'Put up your swords, you know not what you do.” From the first words spoken in Act I of Romeo and Juliet, most of the male characters are armed with swords and quick to use them. And not just any sword: before murdering Mercutio, Tybalt calls for his “rapier”, while Juliet says of Tybalt’s death that Romeo “did spit his body upon a rapier’s point”.
Shakespeare wrote Romeo and Juliet in 1595. Did Renaissance men really walk around bristling with lethal weapons? Did they really slaughter each other as readily as they do in Romeo and Juliet and Hamlet? According to Toby Capwell, curator of the Wallace Collection’s groundbreaking new exhibition The Noble Art of the Sword, the answer is an emphatic “yes”.
A century earlier, swords were for military use only. A civilian youth such as Romeo would no more have worn a sword in daily life than you or I would walk down Oxford Street with a six-shooter at our hip. But in early 16th-century Europe, a culture of violence developed that was directly related to the development of a light, portable and elegant new weapon – the rapier.
Subtitled Fashion and Fencing in Renaissance Europe, the exhibition demonstrates that concepts that we tend to think of as opposites – beauty and violence; creative genius and cold-blooded murder – could, in the Renaissance, go hand in hand.
As well as splendid rapiers and daggers from the Wallace Collection’s own holdings, a dozen or so exquisite examples of 16th-century and early 17th-century goldsmiths’ work on loan from the stupendous collections in Vienna and Dresden are on display. In John Ronayne’s dramatic installation, they are shown in illuminated vitrines like the rare jewels they are. Alongside them are artists’ designs for elaborate sword hilts, exquisitely illustrated treatises on fencing, printed manuals on swordsmanship, and one or two diatribes against the fashion for carrying rapiers. Once you’ve seen this show, I guarantee you will never think about the Renaissance in quite the same way again.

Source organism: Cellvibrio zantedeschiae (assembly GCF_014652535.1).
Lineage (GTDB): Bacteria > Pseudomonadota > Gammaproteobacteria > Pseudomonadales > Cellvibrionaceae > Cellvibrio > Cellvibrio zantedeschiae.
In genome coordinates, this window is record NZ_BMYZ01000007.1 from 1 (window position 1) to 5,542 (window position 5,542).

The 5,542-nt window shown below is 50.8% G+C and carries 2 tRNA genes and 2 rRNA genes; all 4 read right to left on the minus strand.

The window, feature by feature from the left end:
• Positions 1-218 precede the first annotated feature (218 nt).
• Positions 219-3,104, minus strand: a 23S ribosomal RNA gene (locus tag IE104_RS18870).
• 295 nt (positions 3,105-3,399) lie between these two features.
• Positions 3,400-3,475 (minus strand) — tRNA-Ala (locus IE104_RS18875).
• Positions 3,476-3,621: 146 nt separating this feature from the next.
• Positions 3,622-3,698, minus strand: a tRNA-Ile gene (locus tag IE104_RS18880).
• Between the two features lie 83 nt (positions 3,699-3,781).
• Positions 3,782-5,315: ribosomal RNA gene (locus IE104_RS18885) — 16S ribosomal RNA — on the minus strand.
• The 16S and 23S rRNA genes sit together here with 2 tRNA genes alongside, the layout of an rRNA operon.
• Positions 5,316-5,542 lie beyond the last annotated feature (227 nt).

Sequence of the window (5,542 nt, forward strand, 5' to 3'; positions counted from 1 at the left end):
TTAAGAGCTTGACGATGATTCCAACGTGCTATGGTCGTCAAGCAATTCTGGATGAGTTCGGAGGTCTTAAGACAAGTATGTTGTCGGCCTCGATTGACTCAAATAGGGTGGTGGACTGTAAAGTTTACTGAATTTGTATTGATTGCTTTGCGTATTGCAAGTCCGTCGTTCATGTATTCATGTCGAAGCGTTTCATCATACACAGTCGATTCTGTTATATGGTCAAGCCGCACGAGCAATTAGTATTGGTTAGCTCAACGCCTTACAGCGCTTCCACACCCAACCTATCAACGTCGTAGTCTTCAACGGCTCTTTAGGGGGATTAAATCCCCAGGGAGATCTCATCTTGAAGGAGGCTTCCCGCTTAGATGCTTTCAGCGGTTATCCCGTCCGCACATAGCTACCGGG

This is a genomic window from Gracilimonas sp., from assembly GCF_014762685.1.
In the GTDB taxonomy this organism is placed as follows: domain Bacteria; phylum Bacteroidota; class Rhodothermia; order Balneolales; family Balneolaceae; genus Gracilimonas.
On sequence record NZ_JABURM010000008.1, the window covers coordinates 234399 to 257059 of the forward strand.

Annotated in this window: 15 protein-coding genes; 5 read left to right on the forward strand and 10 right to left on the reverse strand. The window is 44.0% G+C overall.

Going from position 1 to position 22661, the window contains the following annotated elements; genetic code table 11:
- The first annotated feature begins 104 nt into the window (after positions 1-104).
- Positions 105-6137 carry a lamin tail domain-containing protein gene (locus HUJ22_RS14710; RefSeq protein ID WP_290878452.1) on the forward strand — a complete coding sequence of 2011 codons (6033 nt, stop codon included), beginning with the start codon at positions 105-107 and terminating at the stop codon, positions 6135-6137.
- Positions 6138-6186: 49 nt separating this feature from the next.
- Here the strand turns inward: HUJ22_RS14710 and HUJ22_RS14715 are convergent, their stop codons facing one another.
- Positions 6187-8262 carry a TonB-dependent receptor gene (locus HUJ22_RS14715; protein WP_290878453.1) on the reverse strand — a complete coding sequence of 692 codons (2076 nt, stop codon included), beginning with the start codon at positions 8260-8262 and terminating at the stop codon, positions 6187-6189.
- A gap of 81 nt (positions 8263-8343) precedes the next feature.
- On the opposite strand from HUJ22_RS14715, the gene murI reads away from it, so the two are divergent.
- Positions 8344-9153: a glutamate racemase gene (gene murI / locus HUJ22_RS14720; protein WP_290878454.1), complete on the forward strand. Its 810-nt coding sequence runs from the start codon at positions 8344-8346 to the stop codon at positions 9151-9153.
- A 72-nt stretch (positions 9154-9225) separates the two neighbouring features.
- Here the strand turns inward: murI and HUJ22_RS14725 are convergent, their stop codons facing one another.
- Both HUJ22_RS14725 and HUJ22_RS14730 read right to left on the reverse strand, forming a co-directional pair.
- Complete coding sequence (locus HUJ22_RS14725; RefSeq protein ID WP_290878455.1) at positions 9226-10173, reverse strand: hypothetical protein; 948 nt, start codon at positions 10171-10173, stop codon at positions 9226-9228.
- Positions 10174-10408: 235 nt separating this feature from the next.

But first, a crash course in killing. In the 15th century, soldiers went into battle carrying a plain two-edged sword in one hand and a small shield called a buckler in the other. The most popular fighting technique involved either thrusting the sword straight into the enemy’s body or whacking him sideways with the blade’s edge while simultaneously raising the buckler to protect your own arm and head.
Around the beginning of the 16th century, a new kind of sword evolved with a narrower blade tapering down to a razor-sharp tip. The rapier had no cutting blade. You killed your opponent by thrusting or stabbing him in the breast, groin, or eye – not by a mighty blow that cleaved him in two.